"What convinced you that you are really Abdul Aziz and not Sterling Yarborough," asked Perez.

"When I looked into my mother's eyes, I felt a bond that only a mother and child can feel. Not so surprising considering that over 60 percent of my body belongs to her son."

Perez leaned forward. Her voice was solemn. "Would you call what you had a spiritual revelation?"

Words like "spiritual" did not scare Ster. Nothing scared him, that's what made him so good in our line of work. "God--Allah--works in mysterious ways. But one thing I know---only Allah can make a man. People who think they can mimic God's work are fooling themselves."

Perez smiled, the satisfied smile of a journalist who knows she has recorded a classic interview, one that will still be up on YouTube when we are all dust in the grave. "What are your plans for the future? Are you going to apply for U.S. citizenship? Will you go back into politics?"

"Eventually. But first I want to spend some time getting to know my mother and sister again. My mother has always wanted a doctor in the family. Maybe I'll go to med school."

That "eventually" was what saved us. None of the donors wanted to demand their money back from a man who might well be in Congress in a few years. All those millions in under the table campaign contributions stored in offshore banks---all ours with no strings attached. Life did not get any better than that. I bought a car. And a house. Sterling hired a tutor to help him study for the MCAT. Asmat and Saleeha moved into the guest house out back. No, life just didn't get any better than that. But it could get a lot worse.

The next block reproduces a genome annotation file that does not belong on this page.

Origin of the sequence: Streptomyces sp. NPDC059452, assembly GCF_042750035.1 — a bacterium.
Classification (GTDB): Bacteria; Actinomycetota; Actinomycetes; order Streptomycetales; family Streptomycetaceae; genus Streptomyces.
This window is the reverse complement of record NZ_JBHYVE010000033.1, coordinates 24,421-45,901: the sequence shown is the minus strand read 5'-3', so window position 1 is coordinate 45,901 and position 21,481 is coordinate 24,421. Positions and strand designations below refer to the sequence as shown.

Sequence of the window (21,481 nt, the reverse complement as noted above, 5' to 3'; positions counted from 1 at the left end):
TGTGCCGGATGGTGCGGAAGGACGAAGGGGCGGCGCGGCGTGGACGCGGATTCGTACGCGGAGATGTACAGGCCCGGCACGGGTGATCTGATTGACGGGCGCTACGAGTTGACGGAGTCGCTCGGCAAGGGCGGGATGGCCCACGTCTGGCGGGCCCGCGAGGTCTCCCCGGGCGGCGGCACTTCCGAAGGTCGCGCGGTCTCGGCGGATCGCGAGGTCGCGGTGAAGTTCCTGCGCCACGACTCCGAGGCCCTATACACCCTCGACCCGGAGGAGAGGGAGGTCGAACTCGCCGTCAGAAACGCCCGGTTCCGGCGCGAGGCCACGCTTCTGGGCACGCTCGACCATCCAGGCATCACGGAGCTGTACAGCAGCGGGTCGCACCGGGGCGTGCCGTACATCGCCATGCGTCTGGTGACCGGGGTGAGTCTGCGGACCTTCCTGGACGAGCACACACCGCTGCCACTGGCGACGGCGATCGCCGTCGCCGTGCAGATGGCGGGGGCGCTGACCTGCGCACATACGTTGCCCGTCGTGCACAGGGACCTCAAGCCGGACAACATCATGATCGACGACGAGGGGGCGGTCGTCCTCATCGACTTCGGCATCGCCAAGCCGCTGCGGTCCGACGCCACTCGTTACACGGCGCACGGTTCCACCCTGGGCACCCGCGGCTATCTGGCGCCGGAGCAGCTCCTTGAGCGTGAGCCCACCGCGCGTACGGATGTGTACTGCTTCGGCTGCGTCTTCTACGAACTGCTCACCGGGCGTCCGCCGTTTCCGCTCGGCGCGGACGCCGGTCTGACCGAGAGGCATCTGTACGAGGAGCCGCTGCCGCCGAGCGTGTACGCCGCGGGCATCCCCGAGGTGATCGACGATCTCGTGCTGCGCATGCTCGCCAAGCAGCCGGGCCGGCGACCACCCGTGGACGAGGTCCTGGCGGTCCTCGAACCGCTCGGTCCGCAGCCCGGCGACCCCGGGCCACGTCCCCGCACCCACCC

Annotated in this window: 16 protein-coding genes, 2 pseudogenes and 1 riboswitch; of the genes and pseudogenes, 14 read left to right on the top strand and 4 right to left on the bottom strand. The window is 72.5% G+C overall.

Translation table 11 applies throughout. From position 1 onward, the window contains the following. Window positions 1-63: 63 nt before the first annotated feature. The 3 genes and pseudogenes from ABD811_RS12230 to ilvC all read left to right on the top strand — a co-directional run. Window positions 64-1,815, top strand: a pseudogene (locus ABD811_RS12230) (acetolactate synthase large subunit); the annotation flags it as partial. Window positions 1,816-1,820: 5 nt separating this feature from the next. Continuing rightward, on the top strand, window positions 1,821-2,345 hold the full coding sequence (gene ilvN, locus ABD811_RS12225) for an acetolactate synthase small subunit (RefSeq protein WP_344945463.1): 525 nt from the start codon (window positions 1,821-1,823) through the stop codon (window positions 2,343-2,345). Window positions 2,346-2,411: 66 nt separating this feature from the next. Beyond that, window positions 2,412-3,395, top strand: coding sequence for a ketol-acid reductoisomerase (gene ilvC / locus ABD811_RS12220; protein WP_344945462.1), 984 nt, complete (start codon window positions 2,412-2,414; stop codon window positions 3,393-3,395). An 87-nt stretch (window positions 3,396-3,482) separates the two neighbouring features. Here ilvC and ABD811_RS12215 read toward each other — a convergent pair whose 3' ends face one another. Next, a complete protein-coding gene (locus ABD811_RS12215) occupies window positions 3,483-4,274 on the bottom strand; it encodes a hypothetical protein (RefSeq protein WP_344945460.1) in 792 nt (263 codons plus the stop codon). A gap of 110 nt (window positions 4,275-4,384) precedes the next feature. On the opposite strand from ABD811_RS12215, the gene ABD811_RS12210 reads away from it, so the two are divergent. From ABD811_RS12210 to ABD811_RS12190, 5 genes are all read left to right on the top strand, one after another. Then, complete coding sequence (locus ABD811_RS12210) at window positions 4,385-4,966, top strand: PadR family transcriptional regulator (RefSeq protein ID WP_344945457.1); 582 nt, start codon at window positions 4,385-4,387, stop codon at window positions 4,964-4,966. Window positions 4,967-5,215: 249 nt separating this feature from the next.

I tried to keep my back to the camera as much as possible when Sterling was being interviewed, but his meeting with Asmat and Saleeha went viral. The cameraman caught a brief glimpse of me in profile. The light was bad, and my hair was in my eyes---hell, even my own mother would not have recognized me if she was still alive, bless her soul, but facial recognition software has gotten scary good in the last decade.

And so, one bright, sunny June morning as I was letting the cat out of my new house in River Oaks, the last person in the world I wanted to see showed up at the front door. It was my ex-wife, Sandy and our son, whose name I couldn't remember, though I recognized that square jaw and the straight black hair that I got from my Cherokee grandmother. Behind them, wearing a big grin was a Eurasian man dressed in a dark blue suit. The Eurasian was an attorney. A divorce attorney. He opened his brief case and took out a document which he handed to me.

"John Henry Henderson the Third, you owe my client back child support."

I glanced down at the crisp sheet of paper, then did a double take. So many zeros after the seven. Who knew it cost so much to raise a child in the United States?

I guess Ster will have to cut short his vacation from politics.


2013 McCamy Taylor

Bio: McCamy Taylor is the long fiction editor for Aphelion Webzine.

E-mail: McCamy Taylor